Predatory Behavior of Governments: The Case of Mass Killing
Defence and Peace Economics, Vol. 19, No. 2, pp. 107-125, April 2008
Posted: 13 Sep 2007 Last revised: 14 Feb 2008
In this paper we seek to answer the question: why governments engage in mass killing? Tullock (1974) gives gain or avoidance of loss as the motive. We construct a three-stage theoretic framework to explain the choice of a ruler of a country. The conditions that must be met for mass killing regime to win over alternative regimes are derived. Using the COW project data over the period 1816-1997, we estimate two models: negative binomial regression of number of battle related deaths and a probit model for the choice of mass killing. The paper concludes with suggestions for data collections and further research.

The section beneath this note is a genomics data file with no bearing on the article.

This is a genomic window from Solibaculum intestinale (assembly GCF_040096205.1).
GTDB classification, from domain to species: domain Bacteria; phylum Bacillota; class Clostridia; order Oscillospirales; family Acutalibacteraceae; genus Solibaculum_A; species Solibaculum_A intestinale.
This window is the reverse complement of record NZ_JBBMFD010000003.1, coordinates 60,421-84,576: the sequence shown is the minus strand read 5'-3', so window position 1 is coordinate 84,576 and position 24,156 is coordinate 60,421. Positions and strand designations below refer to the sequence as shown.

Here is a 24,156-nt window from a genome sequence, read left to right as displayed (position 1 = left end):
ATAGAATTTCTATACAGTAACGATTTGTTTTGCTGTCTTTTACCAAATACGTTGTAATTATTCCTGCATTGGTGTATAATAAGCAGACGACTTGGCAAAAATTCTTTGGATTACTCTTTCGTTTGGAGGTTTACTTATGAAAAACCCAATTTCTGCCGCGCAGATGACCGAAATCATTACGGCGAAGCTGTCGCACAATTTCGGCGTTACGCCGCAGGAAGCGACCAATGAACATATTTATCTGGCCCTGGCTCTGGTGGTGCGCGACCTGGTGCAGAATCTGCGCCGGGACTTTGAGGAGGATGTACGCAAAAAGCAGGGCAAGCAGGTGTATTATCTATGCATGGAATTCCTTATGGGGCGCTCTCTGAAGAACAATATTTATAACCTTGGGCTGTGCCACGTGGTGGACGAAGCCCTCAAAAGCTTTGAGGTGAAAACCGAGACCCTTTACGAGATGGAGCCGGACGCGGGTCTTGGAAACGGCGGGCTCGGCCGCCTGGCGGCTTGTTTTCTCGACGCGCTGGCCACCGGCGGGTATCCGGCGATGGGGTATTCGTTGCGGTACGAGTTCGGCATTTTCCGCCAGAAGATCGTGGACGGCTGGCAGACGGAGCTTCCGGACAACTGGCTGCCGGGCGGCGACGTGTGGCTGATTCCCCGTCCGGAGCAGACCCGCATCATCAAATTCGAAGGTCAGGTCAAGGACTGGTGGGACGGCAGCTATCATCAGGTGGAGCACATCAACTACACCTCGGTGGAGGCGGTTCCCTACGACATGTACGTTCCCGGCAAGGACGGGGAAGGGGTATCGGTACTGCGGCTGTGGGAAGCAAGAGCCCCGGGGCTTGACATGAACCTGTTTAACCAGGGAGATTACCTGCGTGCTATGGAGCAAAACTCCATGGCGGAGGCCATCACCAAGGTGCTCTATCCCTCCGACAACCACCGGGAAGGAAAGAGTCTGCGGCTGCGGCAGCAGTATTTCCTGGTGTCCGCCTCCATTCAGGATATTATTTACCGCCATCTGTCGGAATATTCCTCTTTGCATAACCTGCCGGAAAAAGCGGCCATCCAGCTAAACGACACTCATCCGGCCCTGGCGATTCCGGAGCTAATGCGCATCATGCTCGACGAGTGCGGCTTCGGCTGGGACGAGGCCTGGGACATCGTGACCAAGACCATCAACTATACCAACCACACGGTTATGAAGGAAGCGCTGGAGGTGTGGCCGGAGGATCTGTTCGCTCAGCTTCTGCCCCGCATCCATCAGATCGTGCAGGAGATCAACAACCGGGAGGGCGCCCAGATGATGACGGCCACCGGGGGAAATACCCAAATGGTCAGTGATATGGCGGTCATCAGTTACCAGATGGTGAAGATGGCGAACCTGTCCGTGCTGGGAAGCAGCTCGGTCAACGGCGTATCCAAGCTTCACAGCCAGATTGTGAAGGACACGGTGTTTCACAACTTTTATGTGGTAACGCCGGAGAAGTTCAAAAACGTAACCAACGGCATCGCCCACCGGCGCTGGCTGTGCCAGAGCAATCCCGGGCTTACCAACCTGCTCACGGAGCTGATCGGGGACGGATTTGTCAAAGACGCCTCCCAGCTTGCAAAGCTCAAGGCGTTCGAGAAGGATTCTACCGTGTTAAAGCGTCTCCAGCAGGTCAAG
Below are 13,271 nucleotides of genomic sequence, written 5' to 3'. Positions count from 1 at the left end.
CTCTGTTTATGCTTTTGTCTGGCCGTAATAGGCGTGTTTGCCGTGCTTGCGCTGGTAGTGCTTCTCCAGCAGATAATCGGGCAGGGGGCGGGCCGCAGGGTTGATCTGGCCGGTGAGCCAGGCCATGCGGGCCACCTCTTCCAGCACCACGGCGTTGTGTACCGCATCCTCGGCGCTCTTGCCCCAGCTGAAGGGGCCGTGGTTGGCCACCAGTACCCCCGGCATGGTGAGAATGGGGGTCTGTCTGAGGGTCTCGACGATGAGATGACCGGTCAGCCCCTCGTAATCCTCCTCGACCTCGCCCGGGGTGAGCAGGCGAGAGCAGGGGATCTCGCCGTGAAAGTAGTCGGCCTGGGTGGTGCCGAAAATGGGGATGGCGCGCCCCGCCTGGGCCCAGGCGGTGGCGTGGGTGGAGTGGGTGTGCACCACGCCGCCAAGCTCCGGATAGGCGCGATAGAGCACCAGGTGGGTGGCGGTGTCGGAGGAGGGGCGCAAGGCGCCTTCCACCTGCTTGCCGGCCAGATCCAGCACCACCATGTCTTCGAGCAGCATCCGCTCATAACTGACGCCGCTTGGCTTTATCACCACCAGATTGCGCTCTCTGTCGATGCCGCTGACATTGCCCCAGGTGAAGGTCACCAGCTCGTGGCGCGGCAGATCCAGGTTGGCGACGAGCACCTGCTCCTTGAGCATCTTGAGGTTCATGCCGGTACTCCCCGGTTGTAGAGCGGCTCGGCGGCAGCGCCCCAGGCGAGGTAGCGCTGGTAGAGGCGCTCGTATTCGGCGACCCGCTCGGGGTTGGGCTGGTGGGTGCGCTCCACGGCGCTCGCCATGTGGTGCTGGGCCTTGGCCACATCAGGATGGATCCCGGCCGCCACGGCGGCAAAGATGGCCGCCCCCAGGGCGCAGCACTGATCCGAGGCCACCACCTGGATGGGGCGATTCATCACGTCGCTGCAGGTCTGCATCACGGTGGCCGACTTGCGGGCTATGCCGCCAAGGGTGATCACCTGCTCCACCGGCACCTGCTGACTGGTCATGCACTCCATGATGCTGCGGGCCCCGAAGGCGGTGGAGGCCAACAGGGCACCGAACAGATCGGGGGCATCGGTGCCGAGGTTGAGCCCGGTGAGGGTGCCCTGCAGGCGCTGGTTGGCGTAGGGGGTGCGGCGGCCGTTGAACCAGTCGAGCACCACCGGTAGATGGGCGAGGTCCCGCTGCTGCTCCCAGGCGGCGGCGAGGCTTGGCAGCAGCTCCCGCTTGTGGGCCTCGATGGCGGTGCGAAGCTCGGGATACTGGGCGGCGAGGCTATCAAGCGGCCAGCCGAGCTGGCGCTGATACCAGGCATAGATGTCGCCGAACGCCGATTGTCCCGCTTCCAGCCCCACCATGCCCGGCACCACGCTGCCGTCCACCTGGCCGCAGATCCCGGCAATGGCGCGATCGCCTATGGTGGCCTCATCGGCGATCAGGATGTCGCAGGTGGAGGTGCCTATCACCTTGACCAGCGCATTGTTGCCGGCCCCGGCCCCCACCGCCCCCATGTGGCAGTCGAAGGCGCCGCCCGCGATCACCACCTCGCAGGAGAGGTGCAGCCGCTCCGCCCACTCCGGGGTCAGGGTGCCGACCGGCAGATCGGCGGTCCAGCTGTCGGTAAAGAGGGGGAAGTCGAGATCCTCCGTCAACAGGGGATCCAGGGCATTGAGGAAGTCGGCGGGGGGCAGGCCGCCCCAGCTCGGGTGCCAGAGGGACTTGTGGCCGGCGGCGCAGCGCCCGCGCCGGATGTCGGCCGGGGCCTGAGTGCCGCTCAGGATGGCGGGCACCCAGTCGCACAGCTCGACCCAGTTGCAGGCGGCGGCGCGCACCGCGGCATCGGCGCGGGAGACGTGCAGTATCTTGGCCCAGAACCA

Keywords: Mass killing, Vertical differentiation
JEL Classification: C7
Suggested Citation: Suggested Citation